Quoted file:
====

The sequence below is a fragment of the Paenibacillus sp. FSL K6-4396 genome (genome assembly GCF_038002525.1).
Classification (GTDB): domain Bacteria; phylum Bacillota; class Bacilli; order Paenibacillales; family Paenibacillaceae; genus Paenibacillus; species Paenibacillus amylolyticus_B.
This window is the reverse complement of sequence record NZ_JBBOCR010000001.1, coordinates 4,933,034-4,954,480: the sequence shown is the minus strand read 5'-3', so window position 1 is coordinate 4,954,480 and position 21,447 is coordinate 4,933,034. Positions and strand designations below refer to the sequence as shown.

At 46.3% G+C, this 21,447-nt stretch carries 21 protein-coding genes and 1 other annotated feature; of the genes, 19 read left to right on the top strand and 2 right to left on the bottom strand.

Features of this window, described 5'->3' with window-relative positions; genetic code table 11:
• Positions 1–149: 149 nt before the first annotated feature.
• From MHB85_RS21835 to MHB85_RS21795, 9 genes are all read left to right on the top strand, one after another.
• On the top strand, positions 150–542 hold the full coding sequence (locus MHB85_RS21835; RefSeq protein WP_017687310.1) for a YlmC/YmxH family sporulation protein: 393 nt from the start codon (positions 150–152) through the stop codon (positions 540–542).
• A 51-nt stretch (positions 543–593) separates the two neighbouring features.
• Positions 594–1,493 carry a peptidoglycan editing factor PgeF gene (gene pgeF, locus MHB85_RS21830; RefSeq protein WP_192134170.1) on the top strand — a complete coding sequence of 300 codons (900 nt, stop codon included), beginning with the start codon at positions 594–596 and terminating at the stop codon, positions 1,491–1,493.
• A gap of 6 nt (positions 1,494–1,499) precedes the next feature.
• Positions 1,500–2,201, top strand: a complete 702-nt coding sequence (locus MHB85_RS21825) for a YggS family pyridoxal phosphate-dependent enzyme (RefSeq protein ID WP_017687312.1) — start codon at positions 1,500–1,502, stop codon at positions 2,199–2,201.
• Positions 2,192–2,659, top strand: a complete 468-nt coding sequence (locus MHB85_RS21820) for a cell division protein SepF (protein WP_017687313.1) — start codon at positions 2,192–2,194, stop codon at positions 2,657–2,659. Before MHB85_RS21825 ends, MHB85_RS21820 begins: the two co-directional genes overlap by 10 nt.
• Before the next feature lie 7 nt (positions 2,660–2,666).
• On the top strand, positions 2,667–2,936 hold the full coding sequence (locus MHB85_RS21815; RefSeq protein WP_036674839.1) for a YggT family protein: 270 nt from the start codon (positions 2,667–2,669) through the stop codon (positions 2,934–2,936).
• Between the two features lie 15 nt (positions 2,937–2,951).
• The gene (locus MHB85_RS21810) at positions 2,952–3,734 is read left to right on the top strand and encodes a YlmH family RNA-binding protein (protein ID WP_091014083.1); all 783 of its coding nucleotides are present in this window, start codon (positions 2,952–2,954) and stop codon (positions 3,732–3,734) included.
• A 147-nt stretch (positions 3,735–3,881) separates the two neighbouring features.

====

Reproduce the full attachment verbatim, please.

The sequence below is a fragment of the Paenibacillus sp. FSL K6-4396 genome (genome assembly GCF_038002525.1).
Classification (GTDB): domain Bacteria; phylum Bacillota; class Bacilli; order Paenibacillales; family Paenibacillaceae; genus Paenibacillus; species Paenibacillus amylolyticus_B.
This window is the reverse complement of sequence record NZ_JBBOCR010000001.1, coordinates 4,933,034-4,954,480: the sequence shown is the minus strand read 5'-3', so window position 1 is coordinate 4,954,480 and position 21,447 is coordinate 4,933,034. Positions and strand designations below refer to the sequence as shown.

At 46.3% G+C, this 21,447-nt stretch carries 21 protein-coding genes and 1 other annotated feature; of the genes, 19 read left to right on the top strand and 2 right to left on the bottom strand.

Features of this window, described 5'->3' with window-relative positions; genetic code table 11:
• Positions 1–149: 149 nt before the first annotated feature.
• From MHB85_RS21835 to MHB85_RS21795, 9 genes are all read left to right on the top strand, one after another.
• On the top strand, positions 150–542 hold the full coding sequence (locus MHB85_RS21835; RefSeq protein WP_017687310.1) for a YlmC/YmxH family sporulation protein: 393 nt from the start codon (positions 150–152) through the stop codon (positions 540–542).
• A 51-nt stretch (positions 543–593) separates the two neighbouring features.
• Positions 594–1,493 carry a peptidoglycan editing factor PgeF gene (gene pgeF, locus MHB85_RS21830; RefSeq protein WP_192134170.1) on the top strand — a complete coding sequence of 300 codons (900 nt, stop codon included), beginning with the start codon at positions 594–596 and terminating at the stop codon, positions 1,491–1,493.
• A gap of 6 nt (positions 1,494–1,499) precedes the next feature.
• Positions 1,500–2,201, top strand: a complete 702-nt coding sequence (locus MHB85_RS21825) for a YggS family pyridoxal phosphate-dependent enzyme (RefSeq protein ID WP_017687312.1) — start codon at positions 1,500–1,502, stop codon at positions 2,199–2,201.
• Positions 2,192–2,659, top strand: a complete 468-nt coding sequence (locus MHB85_RS21820) for a cell division protein SepF (protein WP_017687313.1) — start codon at positions 2,192–2,194, stop codon at positions 2,657–2,659. Before MHB85_RS21825 ends, MHB85_RS21820 begins: the two co-directional genes overlap by 10 nt.
• Before the next feature lie 7 nt (positions 2,660–2,666).
• On the top strand, positions 2,667–2,936 hold the full coding sequence (locus MHB85_RS21815; RefSeq protein WP_036674839.1) for a YggT family protein: 270 nt from the start codon (positions 2,667–2,669) through the stop codon (positions 2,934–2,936).
• Between the two features lie 15 nt (positions 2,937–2,951).
• The gene (locus MHB85_RS21810) at positions 2,952–3,734 is read left to right on the top strand and encodes a YlmH family RNA-binding protein (protein ID WP_091014083.1); all 783 of its coding nucleotides are present in this window, start codon (positions 2,952–2,954) and stop codon (positions 3,732–3,734) included.
• A 147-nt stretch (positions 3,735–3,881) separates the two neighbouring features.